Book Review: The Bride Test by Helen Hoang

Goodreads: The Bride Test
Genre: Contemporary Romance, Fiction, Chick Lit
Panda Rating:

Khai Diep has no feelings. Well, he feels irritation when people move his things or contentment when ledgers balance down to the penny, but not big, important emotions — like grief. And love. He thinks he’s defective. His family knows better— that his autism means he just processes emotions differently. When he steadfastly avoids relationships, his mother takes matters into her own hands and returns to Vietnam to find him the perfect bride. As a mixed-race girl living in the slums of Ho Chi Minh City, Esme Tran has always felt out of place. When the opportunity arises to come to America and meet a potential husband, she can’t turn it down, thinking this could be the break her family needs. Seducing Khai, however, doesn’t go as planned. Esme’s lessons in love seem to be working… but only on herself. She’s hopelessly smitten with a man who’s convinced he can never return her affection.

With Esme’s time in the United States dwindling, Khai is forced to understand he’s been wrong all along. And there’s more than one way to love…

I started this book for a group read with @travelingfriendsreads on Instagram. If I had no plans on the day I started this, I would’ve undoubtedly stayed poolside all day to finish reading it. As it was, I had to put it down and do things, but I was counting down the hours until I could pick it up again the whole time! This was such a fast, fun and sexy read. As an Asian, I find it so great to be able to read romances about Asians/Asian-Americans. Although I initially found the thought of Esme being a mail-order-bride not only stereotypical but intensely cringeworthy, I should have known that Helen Hoang would never have let it stoop to that level, so fear not book friends, this one is definitely a goodie! This wasn’t as sexy as Hoang’s debut novel, The Kiss Quotient, but I still found it fairly steamy (in the best way, obviously)!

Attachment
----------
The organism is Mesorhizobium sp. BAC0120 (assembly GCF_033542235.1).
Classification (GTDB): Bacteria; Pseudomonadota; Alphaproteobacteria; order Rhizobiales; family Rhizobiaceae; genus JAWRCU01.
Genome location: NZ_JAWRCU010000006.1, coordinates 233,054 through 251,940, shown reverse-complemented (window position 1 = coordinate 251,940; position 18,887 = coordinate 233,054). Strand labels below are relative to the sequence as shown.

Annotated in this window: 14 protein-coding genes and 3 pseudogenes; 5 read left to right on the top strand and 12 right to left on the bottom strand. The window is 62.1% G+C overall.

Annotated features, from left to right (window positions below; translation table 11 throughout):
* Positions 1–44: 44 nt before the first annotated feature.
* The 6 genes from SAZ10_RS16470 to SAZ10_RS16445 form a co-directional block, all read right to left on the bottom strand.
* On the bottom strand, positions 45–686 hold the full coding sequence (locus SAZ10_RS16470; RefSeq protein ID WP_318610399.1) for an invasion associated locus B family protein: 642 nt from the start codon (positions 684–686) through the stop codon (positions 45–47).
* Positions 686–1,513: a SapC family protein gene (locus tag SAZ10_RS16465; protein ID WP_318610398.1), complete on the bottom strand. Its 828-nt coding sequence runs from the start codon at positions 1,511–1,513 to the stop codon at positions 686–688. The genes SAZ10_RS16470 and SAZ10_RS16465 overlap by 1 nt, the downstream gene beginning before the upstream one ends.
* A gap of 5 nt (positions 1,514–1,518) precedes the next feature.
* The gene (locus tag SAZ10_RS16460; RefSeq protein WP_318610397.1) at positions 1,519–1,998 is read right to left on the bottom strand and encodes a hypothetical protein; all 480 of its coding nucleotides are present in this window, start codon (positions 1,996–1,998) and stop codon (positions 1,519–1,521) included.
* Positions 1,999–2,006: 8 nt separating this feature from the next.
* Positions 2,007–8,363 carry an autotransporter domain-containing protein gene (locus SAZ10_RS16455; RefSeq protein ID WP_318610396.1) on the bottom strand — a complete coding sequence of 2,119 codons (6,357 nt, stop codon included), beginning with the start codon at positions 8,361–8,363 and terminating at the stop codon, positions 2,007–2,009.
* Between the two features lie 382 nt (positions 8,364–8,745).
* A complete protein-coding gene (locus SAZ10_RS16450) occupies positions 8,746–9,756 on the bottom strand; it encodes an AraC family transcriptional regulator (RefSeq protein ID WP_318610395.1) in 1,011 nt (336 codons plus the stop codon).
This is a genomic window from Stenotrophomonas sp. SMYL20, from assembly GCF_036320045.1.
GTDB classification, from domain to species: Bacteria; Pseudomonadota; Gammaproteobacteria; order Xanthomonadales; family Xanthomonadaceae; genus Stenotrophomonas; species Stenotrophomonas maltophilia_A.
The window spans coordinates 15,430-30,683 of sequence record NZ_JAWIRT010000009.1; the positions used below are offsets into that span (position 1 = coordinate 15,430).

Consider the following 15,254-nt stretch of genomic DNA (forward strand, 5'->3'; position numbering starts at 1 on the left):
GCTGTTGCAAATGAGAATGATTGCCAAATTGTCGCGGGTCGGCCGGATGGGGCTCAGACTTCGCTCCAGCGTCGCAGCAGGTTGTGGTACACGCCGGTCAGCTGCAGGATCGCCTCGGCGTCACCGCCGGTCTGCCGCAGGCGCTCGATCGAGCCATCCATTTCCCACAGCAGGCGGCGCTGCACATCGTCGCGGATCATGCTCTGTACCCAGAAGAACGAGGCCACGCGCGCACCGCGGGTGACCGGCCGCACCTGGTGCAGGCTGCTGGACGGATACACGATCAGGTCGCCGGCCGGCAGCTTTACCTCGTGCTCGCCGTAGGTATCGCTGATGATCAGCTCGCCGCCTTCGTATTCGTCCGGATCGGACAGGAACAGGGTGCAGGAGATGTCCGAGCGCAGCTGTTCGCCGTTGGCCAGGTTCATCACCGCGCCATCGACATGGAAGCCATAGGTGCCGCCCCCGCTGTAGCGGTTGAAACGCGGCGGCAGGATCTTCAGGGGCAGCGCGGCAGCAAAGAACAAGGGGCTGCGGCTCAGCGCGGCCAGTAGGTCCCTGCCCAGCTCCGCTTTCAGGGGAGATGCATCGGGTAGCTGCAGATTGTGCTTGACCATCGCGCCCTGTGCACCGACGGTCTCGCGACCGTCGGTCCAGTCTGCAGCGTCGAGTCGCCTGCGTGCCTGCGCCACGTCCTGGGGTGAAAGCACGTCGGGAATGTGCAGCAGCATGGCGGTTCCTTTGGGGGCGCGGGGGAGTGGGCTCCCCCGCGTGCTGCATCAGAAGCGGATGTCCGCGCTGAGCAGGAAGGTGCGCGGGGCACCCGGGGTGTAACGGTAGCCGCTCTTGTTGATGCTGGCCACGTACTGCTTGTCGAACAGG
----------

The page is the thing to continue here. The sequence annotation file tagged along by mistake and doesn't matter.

I really enjoyed the characters and the chemistry between Khai and Esme was seriously electric! Like, it was palpable and it was really fun to see how their relationship evolved. It doesn’t happen overnight, but considering the time limitation of Esme’s visa, it happened faster than would probably be realistic. Although the speed in which they fall for each other is balanced out quite nicely by the ending! I thought their character development was done well. As someone on the spectrum, who “doesn’t feel and think the same way as others do”, Khai doesn’t believe he deserves love or is capable of giving love. He experienced the loss of someone he was very close to when he was young and since then he has been ‘stuck’ in that zone of no feelings. I can’t speak to the accuracy of how Hoang wrote Khai’s character, but I did find it interesting to read a romance from this perspective, and to see how Khai interacts with others and how he views and experiences romantic relationships. It was really heartwarming and satisfying to watch him slowly open up and learn to accept that he can love and be loved in return.